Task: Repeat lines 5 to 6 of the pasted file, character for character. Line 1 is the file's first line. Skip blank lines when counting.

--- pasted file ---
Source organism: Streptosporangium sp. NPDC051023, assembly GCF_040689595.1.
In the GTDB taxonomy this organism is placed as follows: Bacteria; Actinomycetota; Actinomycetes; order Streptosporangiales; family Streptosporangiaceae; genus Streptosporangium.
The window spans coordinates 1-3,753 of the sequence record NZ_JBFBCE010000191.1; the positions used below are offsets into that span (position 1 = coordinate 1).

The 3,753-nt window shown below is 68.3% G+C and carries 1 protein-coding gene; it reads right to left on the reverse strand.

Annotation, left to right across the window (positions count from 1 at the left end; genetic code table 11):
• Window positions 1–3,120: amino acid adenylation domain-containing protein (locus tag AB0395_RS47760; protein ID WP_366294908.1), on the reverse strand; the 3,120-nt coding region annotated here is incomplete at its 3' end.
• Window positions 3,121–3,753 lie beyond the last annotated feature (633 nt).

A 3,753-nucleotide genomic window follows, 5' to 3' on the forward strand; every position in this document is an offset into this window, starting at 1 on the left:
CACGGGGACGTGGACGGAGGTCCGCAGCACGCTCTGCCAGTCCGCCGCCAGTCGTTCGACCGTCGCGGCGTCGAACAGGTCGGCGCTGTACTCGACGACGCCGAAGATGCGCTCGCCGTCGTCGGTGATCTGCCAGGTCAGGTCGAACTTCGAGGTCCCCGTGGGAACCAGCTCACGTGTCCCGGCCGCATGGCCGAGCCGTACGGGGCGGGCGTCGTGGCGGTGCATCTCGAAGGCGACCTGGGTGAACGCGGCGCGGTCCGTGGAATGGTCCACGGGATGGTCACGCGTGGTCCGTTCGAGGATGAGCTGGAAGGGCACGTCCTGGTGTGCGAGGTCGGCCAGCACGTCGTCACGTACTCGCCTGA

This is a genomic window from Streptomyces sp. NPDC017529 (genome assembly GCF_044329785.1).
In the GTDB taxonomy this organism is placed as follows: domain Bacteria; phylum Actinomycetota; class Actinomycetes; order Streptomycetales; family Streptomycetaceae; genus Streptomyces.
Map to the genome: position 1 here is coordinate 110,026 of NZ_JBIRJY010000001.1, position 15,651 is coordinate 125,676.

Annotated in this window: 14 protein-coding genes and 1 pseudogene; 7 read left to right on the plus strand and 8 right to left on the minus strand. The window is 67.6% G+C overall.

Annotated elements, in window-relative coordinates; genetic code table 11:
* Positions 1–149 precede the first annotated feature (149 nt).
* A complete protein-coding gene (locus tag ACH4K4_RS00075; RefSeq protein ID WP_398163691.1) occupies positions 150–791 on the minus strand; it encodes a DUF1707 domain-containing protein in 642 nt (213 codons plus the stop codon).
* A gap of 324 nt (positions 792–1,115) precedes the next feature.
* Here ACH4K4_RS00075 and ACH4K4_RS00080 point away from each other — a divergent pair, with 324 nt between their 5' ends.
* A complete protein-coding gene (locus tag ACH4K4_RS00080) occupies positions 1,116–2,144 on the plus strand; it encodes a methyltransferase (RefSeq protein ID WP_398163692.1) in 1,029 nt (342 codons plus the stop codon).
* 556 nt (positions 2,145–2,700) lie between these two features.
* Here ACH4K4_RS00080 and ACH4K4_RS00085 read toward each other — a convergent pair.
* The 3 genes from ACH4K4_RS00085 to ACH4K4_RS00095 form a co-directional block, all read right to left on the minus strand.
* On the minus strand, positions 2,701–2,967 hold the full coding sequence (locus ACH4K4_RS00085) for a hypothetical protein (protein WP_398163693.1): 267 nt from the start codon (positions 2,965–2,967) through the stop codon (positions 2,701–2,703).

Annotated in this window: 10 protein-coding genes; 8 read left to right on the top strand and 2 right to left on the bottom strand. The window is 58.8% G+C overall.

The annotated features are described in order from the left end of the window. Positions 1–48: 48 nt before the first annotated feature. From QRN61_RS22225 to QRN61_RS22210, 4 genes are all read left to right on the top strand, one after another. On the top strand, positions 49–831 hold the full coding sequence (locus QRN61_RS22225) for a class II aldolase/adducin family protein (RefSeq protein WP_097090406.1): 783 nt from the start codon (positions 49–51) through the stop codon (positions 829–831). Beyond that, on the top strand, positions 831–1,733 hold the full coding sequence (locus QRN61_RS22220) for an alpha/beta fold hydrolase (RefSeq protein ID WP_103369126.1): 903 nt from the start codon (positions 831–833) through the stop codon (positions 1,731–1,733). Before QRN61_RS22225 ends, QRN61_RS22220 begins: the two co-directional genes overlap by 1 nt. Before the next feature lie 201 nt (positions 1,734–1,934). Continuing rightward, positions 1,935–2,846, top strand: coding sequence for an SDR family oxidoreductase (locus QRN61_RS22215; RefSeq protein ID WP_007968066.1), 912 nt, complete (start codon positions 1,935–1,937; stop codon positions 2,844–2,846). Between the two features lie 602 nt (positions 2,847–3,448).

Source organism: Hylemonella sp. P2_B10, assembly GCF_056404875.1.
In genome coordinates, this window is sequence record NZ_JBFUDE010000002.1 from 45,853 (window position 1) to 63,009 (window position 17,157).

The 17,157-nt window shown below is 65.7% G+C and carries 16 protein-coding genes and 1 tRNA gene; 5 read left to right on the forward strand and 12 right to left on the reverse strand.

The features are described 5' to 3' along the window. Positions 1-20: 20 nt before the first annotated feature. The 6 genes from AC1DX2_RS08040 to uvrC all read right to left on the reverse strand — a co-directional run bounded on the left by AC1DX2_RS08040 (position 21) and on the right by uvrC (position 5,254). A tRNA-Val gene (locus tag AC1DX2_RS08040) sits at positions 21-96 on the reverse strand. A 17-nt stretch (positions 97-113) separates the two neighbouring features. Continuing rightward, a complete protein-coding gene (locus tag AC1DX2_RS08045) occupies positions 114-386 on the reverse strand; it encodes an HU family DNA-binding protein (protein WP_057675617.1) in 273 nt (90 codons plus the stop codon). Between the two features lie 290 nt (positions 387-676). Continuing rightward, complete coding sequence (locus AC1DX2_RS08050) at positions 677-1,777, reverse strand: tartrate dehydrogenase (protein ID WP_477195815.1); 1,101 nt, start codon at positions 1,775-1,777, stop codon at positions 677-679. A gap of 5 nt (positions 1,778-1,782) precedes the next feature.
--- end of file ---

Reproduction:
Annotation, left to right across the window (positions count from 1 at the left end; genetic code table 11):
• Window positions 1–3,120: amino acid adenylation domain-containing protein (locus tag AB0395_RS47760; protein ID WP_366294908.1), on the reverse strand; the 3,120-nt coding region annotated here is incomplete at its 3' end.